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Moriae Encomium.

Erasmi Roterodami declamatio. [In Praise of Folly].

Stock Code 93719

Argentorati (Strassburg), in aeidibus Matthiae Schurerii, August 1511.

Original price $75,000.00 - Original price $75,000.00
Original price $0.00
$75,000.00 - $75,000.00
Current price $75,000.00
The first dated and earliest procurable edition of the Praise of Folly, Erasmus' most enduring work. The scarce first dated edition of Erasmus' Moriae Encomium, an important work of humanist rhetoric which satirised the corruption and religious hypocrisy of Europe's elite.

Printed two months after the undated Paris edition by Gilles de Gourmont, of which only a handful of copies survive, all of them in institutional libraries. The present edition, almost as rare, is not merely a reprint of the Paris edition, but contains additional material including an address and laudatory letter to Erasmus by his fellow humanist Jakob Wimpfeling. All early editions are exceedingly scarce, with only three appearing at auction in the last 100 years that we could trace. The first English translation was not published until 1549, although there had been Czech, French and German editions prior to this.

An excellent example of a classic work of paradoxical satire, in which folly is personified and holds up a mirror to mankind. An extremely significant work both in its own right and for its influence on the Protestant Reformation in general. Sir Thomas More's own magnum opus Utopia was at least in part written as a response to Moriae Encomium.

'The Praise of Folly was written when Erasmus was staying in the house of Thomas More in the winter of 1509–10. Its title is a delicate and complimentary play on the name of his host: its subject matter is a brilliant, biting satire on the folly to be found in all walks of life. The book stemmed from the decision which Erasmus had taken when he left Rome to come to England, that no form of preferment could be obtained at the sacrifice of his freedom to read, think and write what he liked. The work was first secretly printed in Paris, and, as in other cases, its immediate success safeguarded him from the consequences of his audacity. Whenever tyranny or absolute power threatened, The Praise of Folly was re-read and reprinted. It is a sign of what was in the air that Milton found it in every hand at Cambridge in 1628. His inherent scepticism has led people to call Erasmus the father of eighteenth-century rationalism, but his rationalist attitude is that of perfect common sense, to which tyranny and fanaticism were alike abhorrent' (PMM 43).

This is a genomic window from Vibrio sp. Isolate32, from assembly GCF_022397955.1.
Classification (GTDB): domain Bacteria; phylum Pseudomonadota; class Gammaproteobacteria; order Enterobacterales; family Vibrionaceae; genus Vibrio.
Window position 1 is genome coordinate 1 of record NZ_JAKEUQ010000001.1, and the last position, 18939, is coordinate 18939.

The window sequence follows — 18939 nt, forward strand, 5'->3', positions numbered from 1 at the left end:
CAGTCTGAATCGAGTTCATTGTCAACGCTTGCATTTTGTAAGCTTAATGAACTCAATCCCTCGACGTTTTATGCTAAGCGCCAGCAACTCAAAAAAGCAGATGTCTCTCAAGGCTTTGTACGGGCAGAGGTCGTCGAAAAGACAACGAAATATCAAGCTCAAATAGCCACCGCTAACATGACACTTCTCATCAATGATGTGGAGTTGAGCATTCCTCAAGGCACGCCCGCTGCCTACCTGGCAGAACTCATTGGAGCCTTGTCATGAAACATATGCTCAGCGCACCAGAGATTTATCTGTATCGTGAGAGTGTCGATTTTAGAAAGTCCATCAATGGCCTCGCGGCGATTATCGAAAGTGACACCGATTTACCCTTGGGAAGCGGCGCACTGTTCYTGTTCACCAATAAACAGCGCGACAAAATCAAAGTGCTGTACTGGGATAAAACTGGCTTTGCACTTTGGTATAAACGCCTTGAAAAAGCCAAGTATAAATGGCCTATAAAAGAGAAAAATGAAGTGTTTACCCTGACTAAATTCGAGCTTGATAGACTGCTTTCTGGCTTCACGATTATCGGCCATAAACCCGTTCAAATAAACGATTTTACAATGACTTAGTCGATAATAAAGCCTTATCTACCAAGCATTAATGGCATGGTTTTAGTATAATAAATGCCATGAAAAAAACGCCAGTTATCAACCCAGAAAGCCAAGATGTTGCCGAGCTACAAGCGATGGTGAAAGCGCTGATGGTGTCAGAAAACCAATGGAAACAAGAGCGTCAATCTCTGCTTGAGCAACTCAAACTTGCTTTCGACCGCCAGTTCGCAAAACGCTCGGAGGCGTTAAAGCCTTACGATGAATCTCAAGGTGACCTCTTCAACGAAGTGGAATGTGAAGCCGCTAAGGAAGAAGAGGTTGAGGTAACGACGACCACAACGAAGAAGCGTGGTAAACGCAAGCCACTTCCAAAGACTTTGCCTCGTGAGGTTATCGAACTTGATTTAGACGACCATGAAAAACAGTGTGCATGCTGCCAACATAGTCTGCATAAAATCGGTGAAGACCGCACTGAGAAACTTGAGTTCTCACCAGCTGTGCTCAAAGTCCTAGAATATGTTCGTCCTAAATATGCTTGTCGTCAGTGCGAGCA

Despite the risky nature of the work and its explicit and implicit attacks on established religion and authority figures of the time, its rapid popularity ensured that the author and the work were left unmolested by church and state, at least until Erasmus' death in 1536, after which his previously untainted reputation was diminished. By 1559, all of his works had been proscribed under the insidious Index Auctorum et Librorum Prohibitorum.

Second edition, first dated edition; small 4to (leaves measuring 19.4 x 13.8 cm); occasional minor coeval underlining and marginalia to earlier part of text, very light faded stain to lower margin at gutter throughout (not affecting text), bibliographical clippings tipped onto front endpapers; bound in antique style calf; [96]pp; A8, B4, C8, D4, E8, F4, G-H6, with the final blank leaf (H6) present ff.

Bezzel 1298; cf.PMM 43; Vander Haeghen 122.

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Moriae Encomium.

ERASMUS, Desiderius.

Stock code: 93719



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